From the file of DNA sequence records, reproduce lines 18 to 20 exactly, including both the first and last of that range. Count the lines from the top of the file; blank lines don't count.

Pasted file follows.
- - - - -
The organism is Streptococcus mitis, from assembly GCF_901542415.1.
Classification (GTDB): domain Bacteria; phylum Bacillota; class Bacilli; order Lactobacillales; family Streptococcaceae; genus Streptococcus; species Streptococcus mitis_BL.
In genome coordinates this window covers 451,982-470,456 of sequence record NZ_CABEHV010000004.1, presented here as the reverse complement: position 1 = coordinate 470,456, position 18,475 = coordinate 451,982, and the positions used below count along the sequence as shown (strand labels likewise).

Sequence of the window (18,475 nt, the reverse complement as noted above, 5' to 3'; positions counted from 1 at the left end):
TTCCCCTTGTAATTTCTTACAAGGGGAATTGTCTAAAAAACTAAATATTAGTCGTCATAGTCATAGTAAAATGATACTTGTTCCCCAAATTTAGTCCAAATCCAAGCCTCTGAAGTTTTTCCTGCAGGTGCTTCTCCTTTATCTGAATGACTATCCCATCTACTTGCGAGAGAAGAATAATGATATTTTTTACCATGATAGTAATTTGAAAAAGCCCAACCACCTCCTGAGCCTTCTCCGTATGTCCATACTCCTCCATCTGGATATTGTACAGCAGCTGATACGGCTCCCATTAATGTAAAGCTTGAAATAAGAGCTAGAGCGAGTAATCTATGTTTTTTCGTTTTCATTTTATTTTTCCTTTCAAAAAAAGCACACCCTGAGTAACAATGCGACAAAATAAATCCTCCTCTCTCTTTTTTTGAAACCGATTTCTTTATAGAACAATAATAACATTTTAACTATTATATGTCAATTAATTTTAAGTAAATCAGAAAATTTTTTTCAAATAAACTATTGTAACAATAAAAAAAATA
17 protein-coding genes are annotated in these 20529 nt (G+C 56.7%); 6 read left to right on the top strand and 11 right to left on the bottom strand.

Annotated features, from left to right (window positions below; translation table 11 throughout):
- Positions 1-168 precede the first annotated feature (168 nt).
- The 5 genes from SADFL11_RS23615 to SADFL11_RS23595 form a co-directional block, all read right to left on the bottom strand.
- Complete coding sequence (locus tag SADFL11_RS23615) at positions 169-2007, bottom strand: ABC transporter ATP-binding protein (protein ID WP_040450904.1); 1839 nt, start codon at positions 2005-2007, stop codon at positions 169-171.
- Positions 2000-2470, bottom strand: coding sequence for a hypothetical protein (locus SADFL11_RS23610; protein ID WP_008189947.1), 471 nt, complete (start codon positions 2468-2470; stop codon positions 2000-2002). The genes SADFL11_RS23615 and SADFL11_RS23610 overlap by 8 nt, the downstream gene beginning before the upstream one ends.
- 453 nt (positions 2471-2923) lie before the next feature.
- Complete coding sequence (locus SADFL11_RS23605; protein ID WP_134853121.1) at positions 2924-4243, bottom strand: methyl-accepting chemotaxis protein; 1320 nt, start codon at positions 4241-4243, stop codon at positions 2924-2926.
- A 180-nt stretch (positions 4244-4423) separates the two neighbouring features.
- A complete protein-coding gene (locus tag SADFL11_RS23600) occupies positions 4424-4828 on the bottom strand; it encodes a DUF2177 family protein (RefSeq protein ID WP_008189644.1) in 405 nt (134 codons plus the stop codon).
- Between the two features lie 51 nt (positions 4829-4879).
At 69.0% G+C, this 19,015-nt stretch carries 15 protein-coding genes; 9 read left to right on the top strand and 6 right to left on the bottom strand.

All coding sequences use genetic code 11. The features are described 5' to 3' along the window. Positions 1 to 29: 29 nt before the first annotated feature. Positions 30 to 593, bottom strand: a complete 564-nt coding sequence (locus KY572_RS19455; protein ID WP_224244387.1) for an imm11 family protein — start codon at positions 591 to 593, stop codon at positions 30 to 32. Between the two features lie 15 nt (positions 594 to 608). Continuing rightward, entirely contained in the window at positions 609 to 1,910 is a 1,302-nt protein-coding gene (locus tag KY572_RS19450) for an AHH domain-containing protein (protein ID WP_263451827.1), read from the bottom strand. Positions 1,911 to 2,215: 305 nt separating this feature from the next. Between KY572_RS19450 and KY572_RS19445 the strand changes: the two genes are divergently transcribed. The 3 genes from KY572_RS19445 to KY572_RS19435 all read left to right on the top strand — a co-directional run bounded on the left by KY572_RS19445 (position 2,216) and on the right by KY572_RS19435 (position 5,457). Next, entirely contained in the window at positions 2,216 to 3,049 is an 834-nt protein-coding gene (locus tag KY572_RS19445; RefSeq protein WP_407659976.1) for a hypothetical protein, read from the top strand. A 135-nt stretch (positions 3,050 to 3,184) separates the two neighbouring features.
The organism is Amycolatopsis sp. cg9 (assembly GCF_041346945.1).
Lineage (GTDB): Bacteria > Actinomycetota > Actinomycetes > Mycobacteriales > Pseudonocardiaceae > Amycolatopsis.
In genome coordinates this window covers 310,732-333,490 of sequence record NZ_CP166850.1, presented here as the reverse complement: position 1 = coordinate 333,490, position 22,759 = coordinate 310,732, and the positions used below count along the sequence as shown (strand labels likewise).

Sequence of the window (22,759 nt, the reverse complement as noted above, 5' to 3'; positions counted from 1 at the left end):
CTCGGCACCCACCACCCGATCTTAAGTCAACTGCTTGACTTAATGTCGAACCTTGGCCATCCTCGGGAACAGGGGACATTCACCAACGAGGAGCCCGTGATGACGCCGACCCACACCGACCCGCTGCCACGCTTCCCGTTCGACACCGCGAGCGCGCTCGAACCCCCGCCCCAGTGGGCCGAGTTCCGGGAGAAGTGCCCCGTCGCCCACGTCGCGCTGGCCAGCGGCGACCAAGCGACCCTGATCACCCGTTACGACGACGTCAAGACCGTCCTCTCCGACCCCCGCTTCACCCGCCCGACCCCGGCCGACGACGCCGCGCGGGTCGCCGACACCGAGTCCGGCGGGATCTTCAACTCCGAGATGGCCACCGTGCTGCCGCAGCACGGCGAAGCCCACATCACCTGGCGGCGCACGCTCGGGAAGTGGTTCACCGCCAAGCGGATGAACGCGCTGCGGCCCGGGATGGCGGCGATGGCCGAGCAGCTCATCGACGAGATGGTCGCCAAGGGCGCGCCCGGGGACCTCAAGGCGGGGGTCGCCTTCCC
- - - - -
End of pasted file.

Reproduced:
All coding sequences use genetic code 11. The features are described 5' to 3' along the window. Positions 1 to 29: 29 nt before the first annotated feature. Positions 30 to 593, bottom strand: a complete 564-nt coding sequence (locus KY572_RS19455; protein ID WP_224244387.1) for an imm11 family protein — start codon at positions 591 to 593, stop codon at positions 30 to 32. Between the two features lie 15 nt (positions 594 to 608). Continuing rightward, entirely contained in the window at positions 609 to 1,910 is a 1,302-nt protein-coding gene (locus tag KY572_RS19450) for an AHH domain-containing protein (protein ID WP_263451827.1), read from the bottom strand. Positions 1,911 to 2,215: 305 nt separating this feature from the next. Between KY572_RS19450 and KY572_RS19445 the strand changes: the two genes are divergently transcribed. The 3 genes from KY572_RS19445 to KY572_RS19435 all read left to right on the top strand — a co-directional run bounded on the left by KY572_RS19445 (position 2,216) and on the right by KY572_RS19435 (position 5,457). Next, entirely contained in the window at positions 2,216 to 3,049 is an 834-nt protein-coding gene (locus tag KY572_RS19445; RefSeq protein WP_407659976.1) for a hypothetical protein, read from the top strand. A 135-nt stretch (positions 3,050 to 3,184) separates the two neighbouring features.
The organism is Amycolatopsis sp. cg9 (assembly GCF_041346945.1).
Lineage (GTDB): Bacteria > Actinomycetota > Actinomycetes > Mycobacteriales > Pseudonocardiaceae > Amycolatopsis.